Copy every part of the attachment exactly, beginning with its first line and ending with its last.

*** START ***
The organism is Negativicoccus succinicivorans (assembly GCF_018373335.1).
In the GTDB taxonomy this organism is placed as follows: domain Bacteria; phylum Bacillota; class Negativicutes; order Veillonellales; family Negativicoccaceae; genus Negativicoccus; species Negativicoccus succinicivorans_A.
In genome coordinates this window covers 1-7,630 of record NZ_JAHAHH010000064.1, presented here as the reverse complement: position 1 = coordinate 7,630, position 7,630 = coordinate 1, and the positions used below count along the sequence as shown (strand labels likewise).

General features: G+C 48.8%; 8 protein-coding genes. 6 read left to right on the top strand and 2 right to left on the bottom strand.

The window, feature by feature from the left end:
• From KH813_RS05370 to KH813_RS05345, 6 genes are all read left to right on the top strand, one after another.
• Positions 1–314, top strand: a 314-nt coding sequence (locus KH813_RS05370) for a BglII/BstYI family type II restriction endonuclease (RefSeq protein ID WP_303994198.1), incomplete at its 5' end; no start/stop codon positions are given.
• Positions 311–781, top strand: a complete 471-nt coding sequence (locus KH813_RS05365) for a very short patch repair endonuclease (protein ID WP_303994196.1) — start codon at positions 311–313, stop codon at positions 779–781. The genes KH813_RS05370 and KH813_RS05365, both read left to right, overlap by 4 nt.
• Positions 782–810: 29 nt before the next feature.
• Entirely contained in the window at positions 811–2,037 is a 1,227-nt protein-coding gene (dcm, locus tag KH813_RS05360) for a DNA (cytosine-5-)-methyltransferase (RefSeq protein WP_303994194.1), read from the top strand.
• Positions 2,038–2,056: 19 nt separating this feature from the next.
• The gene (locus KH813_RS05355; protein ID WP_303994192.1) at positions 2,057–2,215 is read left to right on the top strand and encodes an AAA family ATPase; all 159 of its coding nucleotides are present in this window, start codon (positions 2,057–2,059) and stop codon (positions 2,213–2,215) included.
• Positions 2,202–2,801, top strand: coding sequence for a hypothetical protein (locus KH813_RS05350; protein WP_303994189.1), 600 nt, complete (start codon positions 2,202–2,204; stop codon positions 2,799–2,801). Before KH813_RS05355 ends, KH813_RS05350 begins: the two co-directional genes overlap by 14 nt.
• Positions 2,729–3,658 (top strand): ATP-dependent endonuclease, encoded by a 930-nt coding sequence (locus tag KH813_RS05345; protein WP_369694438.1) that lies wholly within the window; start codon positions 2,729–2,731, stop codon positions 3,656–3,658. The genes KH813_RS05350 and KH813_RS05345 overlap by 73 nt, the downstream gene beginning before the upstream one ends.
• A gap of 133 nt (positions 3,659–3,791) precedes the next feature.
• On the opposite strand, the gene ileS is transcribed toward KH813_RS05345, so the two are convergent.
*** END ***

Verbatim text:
The organism is Negativicoccus succinicivorans (assembly GCF_018373335.1).
In the GTDB taxonomy this organism is placed as follows: domain Bacteria; phylum Bacillota; class Negativicutes; order Veillonellales; family Negativicoccaceae; genus Negativicoccus; species Negativicoccus succinicivorans_A.
In genome coordinates this window covers 1-7,630 of record NZ_JAHAHH010000064.1, presented here as the reverse complement: position 1 = coordinate 7,630, position 7,630 = coordinate 1, and the positions used below count along the sequence as shown (strand labels likewise).

General features: G+C 48.8%; 8 protein-coding genes. 6 read left to right on the top strand and 2 right to left on the bottom strand.

The window, feature by feature from the left end:
• From KH813_RS05370 to KH813_RS05345, 6 genes are all read left to right on the top strand, one after another.
• Positions 1–314, top strand: a 314-nt coding sequence (locus KH813_RS05370) for a BglII/BstYI family type II restriction endonuclease (RefSeq protein ID WP_303994198.1), incomplete at its 5' end; no start/stop codon positions are given.
• Positions 311–781, top strand: a complete 471-nt coding sequence (locus KH813_RS05365) for a very short patch repair endonuclease (protein ID WP_303994196.1) — start codon at positions 311–313, stop codon at positions 779–781. The genes KH813_RS05370 and KH813_RS05365, both read left to right, overlap by 4 nt.
• Positions 782–810: 29 nt before the next feature.
• Entirely contained in the window at positions 811–2,037 is a 1,227-nt protein-coding gene (dcm, locus tag KH813_RS05360) for a DNA (cytosine-5-)-methyltransferase (RefSeq protein WP_303994194.1), read from the top strand.
• Positions 2,038–2,056: 19 nt separating this feature from the next.
• The gene (locus KH813_RS05355; protein ID WP_303994192.1) at positions 2,057–2,215 is read left to right on the top strand and encodes an AAA family ATPase; all 159 of its coding nucleotides are present in this window, start codon (positions 2,057–2,059) and stop codon (positions 2,213–2,215) included.
• Positions 2,202–2,801, top strand: coding sequence for a hypothetical protein (locus KH813_RS05350; protein WP_303994189.1), 600 nt, complete (start codon positions 2,202–2,204; stop codon positions 2,799–2,801). Before KH813_RS05355 ends, KH813_RS05350 begins: the two co-directional genes overlap by 14 nt.
• Positions 2,729–3,658 (top strand): ATP-dependent endonuclease, encoded by a 930-nt coding sequence (locus tag KH813_RS05345; protein WP_369694438.1) that lies wholly within the window; start codon positions 2,729–2,731, stop codon positions 3,656–3,658. The genes KH813_RS05350 and KH813_RS05345 overlap by 73 nt, the downstream gene beginning before the upstream one ends.
• A gap of 133 nt (positions 3,659–3,791) precedes the next feature.
• On the opposite strand, the gene ileS is transcribed toward KH813_RS05345, so the two are convergent.